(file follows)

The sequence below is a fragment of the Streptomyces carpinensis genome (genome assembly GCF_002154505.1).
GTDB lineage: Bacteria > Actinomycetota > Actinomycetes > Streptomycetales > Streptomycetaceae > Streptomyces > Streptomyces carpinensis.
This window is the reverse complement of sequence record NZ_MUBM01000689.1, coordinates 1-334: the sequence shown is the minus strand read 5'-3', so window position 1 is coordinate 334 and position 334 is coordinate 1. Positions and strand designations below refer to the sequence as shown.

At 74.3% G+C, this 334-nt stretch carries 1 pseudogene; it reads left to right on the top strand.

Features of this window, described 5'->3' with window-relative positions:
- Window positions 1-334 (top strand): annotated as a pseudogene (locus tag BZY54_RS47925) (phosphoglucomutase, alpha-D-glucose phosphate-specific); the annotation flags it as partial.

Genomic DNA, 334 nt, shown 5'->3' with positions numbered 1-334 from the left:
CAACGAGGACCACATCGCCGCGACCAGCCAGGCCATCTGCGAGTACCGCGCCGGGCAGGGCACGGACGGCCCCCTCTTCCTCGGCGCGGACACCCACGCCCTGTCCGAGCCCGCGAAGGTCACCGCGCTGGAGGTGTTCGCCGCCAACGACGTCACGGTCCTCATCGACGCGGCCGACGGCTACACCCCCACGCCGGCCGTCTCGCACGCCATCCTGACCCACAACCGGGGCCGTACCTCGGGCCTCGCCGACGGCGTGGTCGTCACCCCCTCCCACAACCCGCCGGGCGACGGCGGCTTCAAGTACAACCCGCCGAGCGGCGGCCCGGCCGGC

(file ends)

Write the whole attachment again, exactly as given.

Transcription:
The sequence below is a fragment of the Streptomyces carpinensis genome (genome assembly GCF_002154505.1).
GTDB lineage: Bacteria > Actinomycetota > Actinomycetes > Streptomycetales > Streptomycetaceae > Streptomyces > Streptomyces carpinensis.
This window is the reverse complement of sequence record NZ_MUBM01000689.1, coordinates 1-334: the sequence shown is the minus strand read 5'-3', so window position 1 is coordinate 334 and position 334 is coordinate 1. Positions and strand designations below refer to the sequence as shown.

At 74.3% G+C, this 334-nt stretch carries 1 pseudogene; it reads left to right on the top strand.

Features of this window, described 5'->3' with window-relative positions:
- Window positions 1-334 (top strand): annotated as a pseudogene (locus tag BZY54_RS47925) (phosphoglucomutase, alpha-D-glucose phosphate-specific); the annotation flags it as partial.

Genomic DNA, 334 nt, shown 5'->3' with positions numbered 1-334 from the left:
CAACGAGGACCACATCGCCGCGACCAGCCAGGCCATCTGCGAGTACCGCGCCGGGCAGGGCACGGACGGCCCCCTCTTCCTCGGCGCGGACACCCACGCCCTGTCCGAGCCCGCGAAGGTCACCGCGCTGGAGGTGTTCGCCGCCAACGACGTCACGGTCCTCATCGACGCGGCCGACGGCTACACCCCCACGCCGGCCGTCTCGCACGCCATCCTGACCCACAACCGGGGCCGTACCTCGGGCCTCGCCGACGGCGTGGTCGTCACCCCCTCCCACAACCCGCCGGGCGACGGCGGCTTCAAGTACAACCCGCCGAGCGGCGGCCCGGCCGGC